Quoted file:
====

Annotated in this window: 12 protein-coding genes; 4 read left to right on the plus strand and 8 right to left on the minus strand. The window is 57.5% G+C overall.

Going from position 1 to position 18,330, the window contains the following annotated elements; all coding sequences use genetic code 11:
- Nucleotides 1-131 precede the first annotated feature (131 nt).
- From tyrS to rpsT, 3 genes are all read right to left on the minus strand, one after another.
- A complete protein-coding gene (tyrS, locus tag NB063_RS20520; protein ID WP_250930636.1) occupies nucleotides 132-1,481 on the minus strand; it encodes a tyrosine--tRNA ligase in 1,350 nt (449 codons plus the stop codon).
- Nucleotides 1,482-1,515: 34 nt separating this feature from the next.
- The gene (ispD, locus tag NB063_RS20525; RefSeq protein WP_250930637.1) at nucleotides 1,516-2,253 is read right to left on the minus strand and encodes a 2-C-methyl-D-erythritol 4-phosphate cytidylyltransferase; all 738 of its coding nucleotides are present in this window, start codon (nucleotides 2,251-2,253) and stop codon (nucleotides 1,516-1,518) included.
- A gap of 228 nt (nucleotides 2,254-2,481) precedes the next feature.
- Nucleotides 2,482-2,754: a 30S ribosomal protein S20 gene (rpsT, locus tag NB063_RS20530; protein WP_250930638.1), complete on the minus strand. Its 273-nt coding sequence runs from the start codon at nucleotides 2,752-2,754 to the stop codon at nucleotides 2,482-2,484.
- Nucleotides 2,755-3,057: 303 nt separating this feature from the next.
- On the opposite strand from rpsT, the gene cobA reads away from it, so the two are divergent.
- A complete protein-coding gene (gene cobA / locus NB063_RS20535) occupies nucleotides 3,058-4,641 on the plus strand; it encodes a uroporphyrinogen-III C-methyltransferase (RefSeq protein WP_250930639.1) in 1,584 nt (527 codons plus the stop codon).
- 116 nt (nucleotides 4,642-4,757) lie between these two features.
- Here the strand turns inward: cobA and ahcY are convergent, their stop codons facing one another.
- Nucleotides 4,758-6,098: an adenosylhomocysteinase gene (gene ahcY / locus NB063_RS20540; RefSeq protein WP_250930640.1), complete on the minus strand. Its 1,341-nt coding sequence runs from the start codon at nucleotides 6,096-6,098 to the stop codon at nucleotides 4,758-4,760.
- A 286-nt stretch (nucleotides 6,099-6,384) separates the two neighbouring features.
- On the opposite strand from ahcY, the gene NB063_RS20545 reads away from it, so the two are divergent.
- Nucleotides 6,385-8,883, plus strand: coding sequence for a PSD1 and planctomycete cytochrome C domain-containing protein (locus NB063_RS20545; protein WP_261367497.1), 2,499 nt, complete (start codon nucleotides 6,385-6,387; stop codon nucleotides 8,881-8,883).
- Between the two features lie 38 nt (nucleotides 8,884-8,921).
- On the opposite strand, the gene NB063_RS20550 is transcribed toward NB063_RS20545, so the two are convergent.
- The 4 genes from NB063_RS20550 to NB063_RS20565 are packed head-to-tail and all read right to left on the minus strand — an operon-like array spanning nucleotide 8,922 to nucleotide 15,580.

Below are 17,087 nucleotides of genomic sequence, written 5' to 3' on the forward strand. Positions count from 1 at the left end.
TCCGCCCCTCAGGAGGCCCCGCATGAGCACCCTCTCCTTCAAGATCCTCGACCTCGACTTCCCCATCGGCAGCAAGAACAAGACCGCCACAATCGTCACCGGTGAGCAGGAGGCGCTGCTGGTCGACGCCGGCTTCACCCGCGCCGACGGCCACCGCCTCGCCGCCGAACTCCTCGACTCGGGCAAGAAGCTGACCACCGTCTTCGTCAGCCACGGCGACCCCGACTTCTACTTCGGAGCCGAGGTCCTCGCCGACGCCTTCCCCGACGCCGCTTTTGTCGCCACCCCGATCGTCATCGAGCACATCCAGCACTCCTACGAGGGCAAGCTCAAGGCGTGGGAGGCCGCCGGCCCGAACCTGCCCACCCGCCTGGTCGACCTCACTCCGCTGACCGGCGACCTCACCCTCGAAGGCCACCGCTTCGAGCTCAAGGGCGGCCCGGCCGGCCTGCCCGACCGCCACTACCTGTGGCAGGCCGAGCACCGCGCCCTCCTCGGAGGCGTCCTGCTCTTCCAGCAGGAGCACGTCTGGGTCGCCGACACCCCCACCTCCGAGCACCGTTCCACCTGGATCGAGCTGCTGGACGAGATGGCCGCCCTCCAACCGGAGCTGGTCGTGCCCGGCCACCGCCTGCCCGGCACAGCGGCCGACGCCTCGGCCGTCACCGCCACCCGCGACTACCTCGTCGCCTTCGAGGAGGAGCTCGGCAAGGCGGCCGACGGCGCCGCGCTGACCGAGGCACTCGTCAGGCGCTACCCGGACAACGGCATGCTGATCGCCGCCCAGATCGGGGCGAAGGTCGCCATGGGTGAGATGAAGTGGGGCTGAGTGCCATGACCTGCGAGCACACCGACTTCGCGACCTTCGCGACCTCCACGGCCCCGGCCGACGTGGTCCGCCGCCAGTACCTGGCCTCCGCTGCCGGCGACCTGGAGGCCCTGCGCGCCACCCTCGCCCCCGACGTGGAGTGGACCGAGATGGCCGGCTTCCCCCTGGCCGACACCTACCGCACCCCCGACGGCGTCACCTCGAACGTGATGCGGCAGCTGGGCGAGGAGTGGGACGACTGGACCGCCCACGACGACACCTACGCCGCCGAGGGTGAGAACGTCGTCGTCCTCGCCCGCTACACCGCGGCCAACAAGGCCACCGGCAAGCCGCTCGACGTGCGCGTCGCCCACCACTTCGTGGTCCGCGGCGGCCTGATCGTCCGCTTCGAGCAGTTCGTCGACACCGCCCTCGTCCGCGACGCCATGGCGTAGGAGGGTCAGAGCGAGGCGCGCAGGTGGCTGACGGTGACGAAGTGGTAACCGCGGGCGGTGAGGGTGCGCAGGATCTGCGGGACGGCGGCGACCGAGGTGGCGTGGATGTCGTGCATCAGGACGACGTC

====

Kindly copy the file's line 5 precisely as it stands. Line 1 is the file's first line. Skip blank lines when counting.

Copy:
- A complete protein-coding gene (tyrS, locus tag NB063_RS20520; protein ID WP_250930636.1) occupies nucleotides 132-1,481 on the minus strand; it encodes a tyrosine--tRNA ligase in 1,350 nt (449 codons plus the stop codon).